Affirmative Action

Since its introduction in the mid-1900s, the concept of affirmative action has continuously sparked controversy. Defined by Stanford as “positive steps taken to increase the representation of women and minorities in areas from which they have been historically excluded,” affirmative action remains a widely debated topic amongst younger and older generations alike. Opposition to the idea frequently arises when those positive “steps involve preferential selection.” However, research and alternate sentiments show that affirmative action proves to be necessary even today. Though many argue that affirmative action is outdated and disadvantages Asian and White Americans, it is essential to ensure a fair representation of groups that have been historically excluded.

College Admissions

The main stage for controversy is college admissions. Prestigious universities such as Harvard, the University of Texas, and the University of North Carolina have been practicing affirmative action for years, and have come under fire from the group Students for Fair Admissions. This group believes that “racial classifications and preferences in college admissions are unfair, unnecessary, and unconstitutional.” Clarence Thomas, a Black conservative, sees affirmative action as patronizing towards African-Americans. Other opponents of affirmative action feel that Asian and white students are held at a higher standard when compared to Black and Latinx students. 

The Case For Affirmative Action

However, merit is not the pinnacle of fairness in education. Historically, Black and Latinx communities have been systemically disadvantaged. A study by the Government Accountability Office found that Black students are much more likely to be disciplined in K-12 schools. This includes suspensions, expulsions, and even referral to law enforcement and school-related arrest. Duke University found that Black women face limitations in job opportunities due to many employers’ bias against natural hair. Affirmative action does not intend to say that a Black student cannot perform as well as an Asian or white student, but rather acknowledges the existing system that puts Black students at a disadvantage. Affirmative action may make it appear that Black and Latinx students are accepted for “doing less” than white and Asian students, but the barriers that exist in the United States balance the system. 

After California’s affirmative action ban (Proposition 2019) took full effect in 1998, Black and Latinx enrollment declined in the University of California system, according to a study by UC Berkeley economist Zachary Bleemer. Furthermore, the study found that the ban “did little to lift whites and Asian-Americans.” The issue of race in college admissions is complex as each group and each individual has their own circumstances, but Black and Latinx students continue to face systemic racism that creates lifelong barriers. Affirmative action is a method of mitigating this issue and is thus necessary to ensure equity amongst racial groups.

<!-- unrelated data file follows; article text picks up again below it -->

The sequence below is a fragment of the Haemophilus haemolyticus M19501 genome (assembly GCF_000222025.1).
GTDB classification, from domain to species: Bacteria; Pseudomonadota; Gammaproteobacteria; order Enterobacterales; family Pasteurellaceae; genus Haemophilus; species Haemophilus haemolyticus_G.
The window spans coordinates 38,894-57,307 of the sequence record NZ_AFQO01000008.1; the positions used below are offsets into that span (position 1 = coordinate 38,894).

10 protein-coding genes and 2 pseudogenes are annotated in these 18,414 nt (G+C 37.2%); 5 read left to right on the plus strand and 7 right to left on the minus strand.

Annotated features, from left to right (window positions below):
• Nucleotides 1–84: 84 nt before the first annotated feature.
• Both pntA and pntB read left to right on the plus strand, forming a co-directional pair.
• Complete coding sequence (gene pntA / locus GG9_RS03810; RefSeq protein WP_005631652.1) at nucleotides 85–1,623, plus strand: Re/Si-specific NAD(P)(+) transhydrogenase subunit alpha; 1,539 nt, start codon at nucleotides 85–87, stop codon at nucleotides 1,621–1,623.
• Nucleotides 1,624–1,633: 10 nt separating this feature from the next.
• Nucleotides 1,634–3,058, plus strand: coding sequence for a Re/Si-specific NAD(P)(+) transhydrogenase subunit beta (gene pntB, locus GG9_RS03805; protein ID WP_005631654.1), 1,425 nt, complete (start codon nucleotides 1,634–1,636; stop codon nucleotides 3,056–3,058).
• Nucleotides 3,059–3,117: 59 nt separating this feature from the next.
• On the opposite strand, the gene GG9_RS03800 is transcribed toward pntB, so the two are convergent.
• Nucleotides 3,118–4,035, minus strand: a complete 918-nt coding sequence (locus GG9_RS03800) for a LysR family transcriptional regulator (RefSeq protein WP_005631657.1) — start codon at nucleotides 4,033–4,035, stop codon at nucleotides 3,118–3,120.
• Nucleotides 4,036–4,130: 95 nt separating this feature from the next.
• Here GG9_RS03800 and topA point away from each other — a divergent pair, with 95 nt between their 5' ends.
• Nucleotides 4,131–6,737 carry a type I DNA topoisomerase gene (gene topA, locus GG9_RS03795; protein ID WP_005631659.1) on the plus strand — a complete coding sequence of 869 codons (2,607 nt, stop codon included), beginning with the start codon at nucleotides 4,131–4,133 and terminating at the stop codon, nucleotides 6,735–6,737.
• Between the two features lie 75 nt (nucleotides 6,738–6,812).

Is affirmative action still needed today?

Many believe that affirmative action was required in the past, but is redundant today. This may seem to be logical, as Black Americans now legally have equal rights to other Americans, but this entirely ignores the continuing effects of slavery, Jim Crow laws, and redlining. An example of this is in St. Louis, MO, where the effects of redlining are blatantly clear even today. An article from the Boston Review reads, “You can map virtually any index of well-being—childhood asthma, access to broadband, level of education, life expectancy—and a stark disparity will be evident along the east-west path of Delmar Boulevard.” Black people are still in a system that constantly disadvantages them, and gaining acceptance to an elite university can help break that barrier. 

Conclusion

Affirmative action: is it equity or inequality? Race-based inequality in college admissions suggests that there is a difference in admissions standards between races, and this may be true due to affirmative action. However, affirmative action embodies the idea of equity and acknowledges some people hold privileges over others. Affirmative action does this as it considers a student’s race, which has certainly impacted them in the past and will continue to impact them in the future. If and when society reaches a point where no one is ever disadvantaged based on their race and ethnicity, affirmative action would not be necessary.

The best way to advocate for this cause is to talk to your friends and peers who may be anti-affirmative action. Creating change on the community level can spread further, allowing people to understand the necessity of affirmative action for equity.

Disclaimer: The views and opinions expressed in this article are those of the author and/or student and do not necessarily reflect the official policy or position of United 4 Social Change Inc., its board members, or officers.
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